Edited by TTCH785 - 5/16/11 at 4:23am
I havent read all the posts...but wanted to say at 14 months, formula made up the bulk of my son's calories. He certainly wasnt eating "three meals plus snacks" at that age. All kids are different. I wasnt that worried because he was drinking alot of formula (and at 26 months he still has two (sometimes three ) bottles of formula each day...he doesnt like regular milk.
I didn't have time to read everyone's responses, but as a mom who is soon to be adopting a little girl from ethiopia, my heart goes out to you. I am also a family nutrition coach, so I hope I can be helpful.
First of all, I don't think loosing weight is a good goal for a baby. Babies come in all shapes and sizes and a better goal might be for her weight to be stable while she grows taller so that she is leaner. Second, I wouldn't worry too much about her weight at this age. I would encourage her to develop healthy eating habits, introduce her to a wide variety of foods, model good eating as a family, live an active lifestlye...and give it time.
I would take an entirely different approach from your pediatrician. I would invite her instead to be a part of the family, participating at family meal times. Second - and I feel very strongly about this - I believe it is the parents' responsibility to offer healthy, yummy food at appropriate times (3 meals and 2-3 snacks a day) and the child's responsibility to decide how much to eat.
Next, I would look closely at what your whole family is eating. If you want to restore your daughter's natural sense of hunger and fullness - or her ability to be an intuitive eater - you need as a family to eat real, whole foods the majority of the time. This means lots of fruits and vegetables and moderate portions of whole grains, lean meats, fish, tofu low-fat dairy products, and healthy fats. You need to begin to avoid highly processed foods, especially foods containing high fructose corn syrup and hydrogenated oils.
As your daughter is over a year, I would begin weaning her off the bottle entirely. It's also time to be done with baby food. There is no reason your daughter cannot be eating what everyone else in your family eats most of the time.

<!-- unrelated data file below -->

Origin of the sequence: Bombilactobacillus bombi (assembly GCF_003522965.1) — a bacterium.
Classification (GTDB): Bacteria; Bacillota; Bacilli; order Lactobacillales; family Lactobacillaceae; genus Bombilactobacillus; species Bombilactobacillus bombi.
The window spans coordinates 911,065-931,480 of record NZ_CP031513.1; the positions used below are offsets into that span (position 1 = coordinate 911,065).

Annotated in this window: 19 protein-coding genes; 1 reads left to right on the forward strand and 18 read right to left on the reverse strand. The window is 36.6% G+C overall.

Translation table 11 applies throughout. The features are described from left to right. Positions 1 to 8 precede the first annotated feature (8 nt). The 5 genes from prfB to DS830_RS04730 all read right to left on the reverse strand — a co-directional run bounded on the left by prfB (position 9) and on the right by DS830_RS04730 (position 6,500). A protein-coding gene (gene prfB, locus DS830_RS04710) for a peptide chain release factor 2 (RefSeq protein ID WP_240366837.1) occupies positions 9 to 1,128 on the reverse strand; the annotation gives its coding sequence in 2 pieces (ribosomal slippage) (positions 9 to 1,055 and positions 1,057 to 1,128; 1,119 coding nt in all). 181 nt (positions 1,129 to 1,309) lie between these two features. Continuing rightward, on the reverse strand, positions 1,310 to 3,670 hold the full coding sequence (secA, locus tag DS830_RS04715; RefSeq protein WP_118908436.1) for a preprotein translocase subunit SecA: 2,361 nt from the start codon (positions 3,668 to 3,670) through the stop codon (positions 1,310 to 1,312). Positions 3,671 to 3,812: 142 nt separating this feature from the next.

It seems like the bottle is a comfort object, so it might be a slow process, but I would try to look for alternatives. Maybe you can add a special stuffed animal or blanket that you always give her with the bottle and than slowly take away the bottle while still giving her the comfort object? Another strategy would be to transition to sippy cups.
I would offer milk in a sippy cup with at least 2 meals a day instead of at bedtimes. She doesn't need juice, but if you do offer juice occasionally, add 1 part water to 1 part juice.
One idea would be to create a nibble tray for her. Take a plate with several sections or even an ice cube tray and fill it with lots of little finger foods. Fill at least half the plate with toddler friendly fruits and vegetables. Fill the rest of the tray with a little whole grain (cheerios, whole grain toast squares, whole-wheat noodles) and a little protein (cheese, sliced chicken, edamame, tofu, beans).
And then let her decide how much to eat! Eating with her fingers will slow her down and maybe allow her to experience when she is full. I would also offer her plenty of water in a sippy cup so that she does not mistake her thirst for hunger.
Find ways to help her increase her activity level. Have her crawl up the stairs instead of you carrying her, encourage her to walk (with your help) to meals and diaper changes, go outside and play, take a baby gym class. If she is more active, it may help her lean out but it will also help her in so many other ways - among other things encouraging motor development and strengthening her immune system.
I would suggest several books: The Family Nutrition Book by Dr. William Sears and How to Get Your Child to Eat, but not too much by Ellyn Sater. Both are excellent!
|As your daughter is over a year, I would begin weaning her off the bottle entirely.|